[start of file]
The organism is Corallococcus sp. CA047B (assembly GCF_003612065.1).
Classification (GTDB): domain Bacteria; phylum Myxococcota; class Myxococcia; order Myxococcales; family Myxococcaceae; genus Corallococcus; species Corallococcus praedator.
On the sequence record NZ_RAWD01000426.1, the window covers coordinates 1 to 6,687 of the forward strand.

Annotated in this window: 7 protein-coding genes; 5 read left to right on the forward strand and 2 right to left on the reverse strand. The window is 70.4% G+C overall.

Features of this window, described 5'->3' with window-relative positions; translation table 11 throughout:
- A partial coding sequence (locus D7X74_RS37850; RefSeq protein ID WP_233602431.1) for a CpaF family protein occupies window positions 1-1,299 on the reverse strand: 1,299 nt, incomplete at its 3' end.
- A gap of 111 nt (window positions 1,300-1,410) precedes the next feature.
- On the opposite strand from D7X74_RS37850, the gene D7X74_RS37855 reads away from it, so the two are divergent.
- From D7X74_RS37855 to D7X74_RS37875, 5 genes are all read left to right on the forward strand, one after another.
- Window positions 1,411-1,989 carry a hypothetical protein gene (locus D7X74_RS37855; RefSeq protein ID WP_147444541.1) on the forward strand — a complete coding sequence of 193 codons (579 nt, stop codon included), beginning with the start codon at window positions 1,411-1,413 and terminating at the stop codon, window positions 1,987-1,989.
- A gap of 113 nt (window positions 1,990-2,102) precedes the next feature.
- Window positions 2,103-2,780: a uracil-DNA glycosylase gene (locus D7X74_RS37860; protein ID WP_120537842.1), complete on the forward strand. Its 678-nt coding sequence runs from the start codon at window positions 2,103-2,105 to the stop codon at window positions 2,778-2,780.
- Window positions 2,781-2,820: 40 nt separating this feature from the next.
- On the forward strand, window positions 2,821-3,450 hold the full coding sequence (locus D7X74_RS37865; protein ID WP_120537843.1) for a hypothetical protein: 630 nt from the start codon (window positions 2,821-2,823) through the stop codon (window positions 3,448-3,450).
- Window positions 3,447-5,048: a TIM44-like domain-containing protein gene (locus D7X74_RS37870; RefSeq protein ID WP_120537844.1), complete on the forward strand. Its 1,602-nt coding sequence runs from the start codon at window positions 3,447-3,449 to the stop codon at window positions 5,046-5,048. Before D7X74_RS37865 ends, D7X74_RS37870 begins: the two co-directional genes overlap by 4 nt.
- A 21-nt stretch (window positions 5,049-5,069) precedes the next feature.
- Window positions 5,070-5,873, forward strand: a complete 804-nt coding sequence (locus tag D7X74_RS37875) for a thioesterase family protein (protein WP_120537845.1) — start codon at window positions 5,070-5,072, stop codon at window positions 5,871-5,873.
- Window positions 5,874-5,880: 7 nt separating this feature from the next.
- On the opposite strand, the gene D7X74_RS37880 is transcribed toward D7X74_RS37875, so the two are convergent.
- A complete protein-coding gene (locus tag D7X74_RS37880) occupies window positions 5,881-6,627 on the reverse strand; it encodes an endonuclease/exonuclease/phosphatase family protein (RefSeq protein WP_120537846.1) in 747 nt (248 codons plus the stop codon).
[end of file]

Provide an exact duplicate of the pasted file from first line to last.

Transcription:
The organism is Corallococcus sp. CA047B (assembly GCF_003612065.1).
Classification (GTDB): domain Bacteria; phylum Myxococcota; class Myxococcia; order Myxococcales; family Myxococcaceae; genus Corallococcus; species Corallococcus praedator.
On the sequence record NZ_RAWD01000426.1, the window covers coordinates 1 to 6,687 of the forward strand.

Annotated in this window: 7 protein-coding genes; 5 read left to right on the forward strand and 2 right to left on the reverse strand. The window is 70.4% G+C overall.

Features of this window, described 5'->3' with window-relative positions; translation table 11 throughout:
- A partial coding sequence (locus D7X74_RS37850; RefSeq protein ID WP_233602431.1) for a CpaF family protein occupies window positions 1-1,299 on the reverse strand: 1,299 nt, incomplete at its 3' end.
- A gap of 111 nt (window positions 1,300-1,410) precedes the next feature.
- On the opposite strand from D7X74_RS37850, the gene D7X74_RS37855 reads away from it, so the two are divergent.
- From D7X74_RS37855 to D7X74_RS37875, 5 genes are all read left to right on the forward strand, one after another.
- Window positions 1,411-1,989 carry a hypothetical protein gene (locus D7X74_RS37855; RefSeq protein ID WP_147444541.1) on the forward strand — a complete coding sequence of 193 codons (579 nt, stop codon included), beginning with the start codon at window positions 1,411-1,413 and terminating at the stop codon, window positions 1,987-1,989.
- A gap of 113 nt (window positions 1,990-2,102) precedes the next feature.
- Window positions 2,103-2,780: a uracil-DNA glycosylase gene (locus D7X74_RS37860; protein ID WP_120537842.1), complete on the forward strand. Its 678-nt coding sequence runs from the start codon at window positions 2,103-2,105 to the stop codon at window positions 2,778-2,780.
- Window positions 2,781-2,820: 40 nt separating this feature from the next.
- On the forward strand, window positions 2,821-3,450 hold the full coding sequence (locus D7X74_RS37865; protein ID WP_120537843.1) for a hypothetical protein: 630 nt from the start codon (window positions 2,821-2,823) through the stop codon (window positions 3,448-3,450).
- Window positions 3,447-5,048: a TIM44-like domain-containing protein gene (locus D7X74_RS37870; RefSeq protein ID WP_120537844.1), complete on the forward strand. Its 1,602-nt coding sequence runs from the start codon at window positions 3,447-3,449 to the stop codon at window positions 5,046-5,048. Before D7X74_RS37865 ends, D7X74_RS37870 begins: the two co-directional genes overlap by 4 nt.
- A 21-nt stretch (window positions 5,049-5,069) precedes the next feature.
- Window positions 5,070-5,873, forward strand: a complete 804-nt coding sequence (locus tag D7X74_RS37875) for a thioesterase family protein (protein WP_120537845.1) — start codon at window positions 5,070-5,072, stop codon at window positions 5,871-5,873.
- Window positions 5,874-5,880: 7 nt separating this feature from the next.
- On the opposite strand, the gene D7X74_RS37880 is transcribed toward D7X74_RS37875, so the two are convergent.
- A complete protein-coding gene (locus tag D7X74_RS37880) occupies window positions 5,881-6,627 on the reverse strand; it encodes an endonuclease/exonuclease/phosphatase family protein (RefSeq protein WP_120537846.1) in 747 nt (248 codons plus the stop codon).